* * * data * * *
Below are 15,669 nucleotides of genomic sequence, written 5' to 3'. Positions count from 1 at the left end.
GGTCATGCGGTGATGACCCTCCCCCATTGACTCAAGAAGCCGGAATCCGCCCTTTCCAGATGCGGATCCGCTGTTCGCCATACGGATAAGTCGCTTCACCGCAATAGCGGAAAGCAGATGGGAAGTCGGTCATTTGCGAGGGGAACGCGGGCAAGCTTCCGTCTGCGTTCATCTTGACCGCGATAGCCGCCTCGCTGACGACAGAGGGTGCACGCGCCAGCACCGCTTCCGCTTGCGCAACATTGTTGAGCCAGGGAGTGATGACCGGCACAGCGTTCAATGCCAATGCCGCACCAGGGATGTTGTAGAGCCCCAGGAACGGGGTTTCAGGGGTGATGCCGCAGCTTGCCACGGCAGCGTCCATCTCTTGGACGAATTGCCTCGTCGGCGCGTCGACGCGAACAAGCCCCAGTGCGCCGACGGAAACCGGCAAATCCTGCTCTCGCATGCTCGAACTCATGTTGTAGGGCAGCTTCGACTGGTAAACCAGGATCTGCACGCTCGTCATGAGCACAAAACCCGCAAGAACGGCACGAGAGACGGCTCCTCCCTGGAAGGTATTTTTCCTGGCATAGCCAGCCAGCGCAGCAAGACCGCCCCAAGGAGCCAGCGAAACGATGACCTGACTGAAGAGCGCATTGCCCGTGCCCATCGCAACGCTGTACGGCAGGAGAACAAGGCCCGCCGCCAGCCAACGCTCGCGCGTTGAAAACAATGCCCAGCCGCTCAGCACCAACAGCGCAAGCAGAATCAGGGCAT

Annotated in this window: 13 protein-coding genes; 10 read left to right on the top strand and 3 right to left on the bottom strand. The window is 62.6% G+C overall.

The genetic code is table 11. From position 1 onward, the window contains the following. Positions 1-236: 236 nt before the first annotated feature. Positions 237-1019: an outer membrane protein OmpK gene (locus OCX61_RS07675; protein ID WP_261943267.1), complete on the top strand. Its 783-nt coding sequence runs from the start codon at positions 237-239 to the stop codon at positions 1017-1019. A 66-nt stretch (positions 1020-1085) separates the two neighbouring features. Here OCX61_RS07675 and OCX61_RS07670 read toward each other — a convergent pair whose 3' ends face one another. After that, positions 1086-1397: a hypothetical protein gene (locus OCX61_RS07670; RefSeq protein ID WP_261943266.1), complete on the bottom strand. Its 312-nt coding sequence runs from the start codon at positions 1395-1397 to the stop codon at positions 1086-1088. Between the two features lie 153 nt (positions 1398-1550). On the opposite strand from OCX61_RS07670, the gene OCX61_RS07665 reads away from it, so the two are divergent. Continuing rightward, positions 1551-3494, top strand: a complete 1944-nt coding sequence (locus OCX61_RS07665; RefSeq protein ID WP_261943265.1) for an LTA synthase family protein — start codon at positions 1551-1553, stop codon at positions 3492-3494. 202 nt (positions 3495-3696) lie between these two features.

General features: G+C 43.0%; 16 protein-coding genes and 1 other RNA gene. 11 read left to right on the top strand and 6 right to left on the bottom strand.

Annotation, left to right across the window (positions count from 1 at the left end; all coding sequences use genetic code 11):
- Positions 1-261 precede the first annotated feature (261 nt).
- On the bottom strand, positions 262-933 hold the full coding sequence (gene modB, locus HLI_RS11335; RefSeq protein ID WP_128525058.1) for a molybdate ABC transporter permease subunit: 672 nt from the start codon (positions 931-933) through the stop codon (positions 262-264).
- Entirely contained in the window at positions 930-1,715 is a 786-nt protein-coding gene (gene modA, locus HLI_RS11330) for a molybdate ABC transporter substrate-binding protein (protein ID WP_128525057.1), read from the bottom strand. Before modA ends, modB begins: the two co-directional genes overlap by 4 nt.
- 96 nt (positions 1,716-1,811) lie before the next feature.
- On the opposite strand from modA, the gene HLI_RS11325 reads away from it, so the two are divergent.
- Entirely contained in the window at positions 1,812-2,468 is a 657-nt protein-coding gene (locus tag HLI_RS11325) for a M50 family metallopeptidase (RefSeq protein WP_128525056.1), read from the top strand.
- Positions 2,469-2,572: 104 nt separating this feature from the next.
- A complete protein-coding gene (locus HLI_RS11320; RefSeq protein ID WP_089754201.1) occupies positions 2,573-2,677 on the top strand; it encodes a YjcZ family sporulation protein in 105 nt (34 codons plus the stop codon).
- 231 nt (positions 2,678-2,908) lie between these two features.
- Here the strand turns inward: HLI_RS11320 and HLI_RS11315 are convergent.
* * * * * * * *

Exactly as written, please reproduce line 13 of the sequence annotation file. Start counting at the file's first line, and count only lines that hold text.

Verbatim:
- Positions 2,469-2,572: 104 nt separating this feature from the next.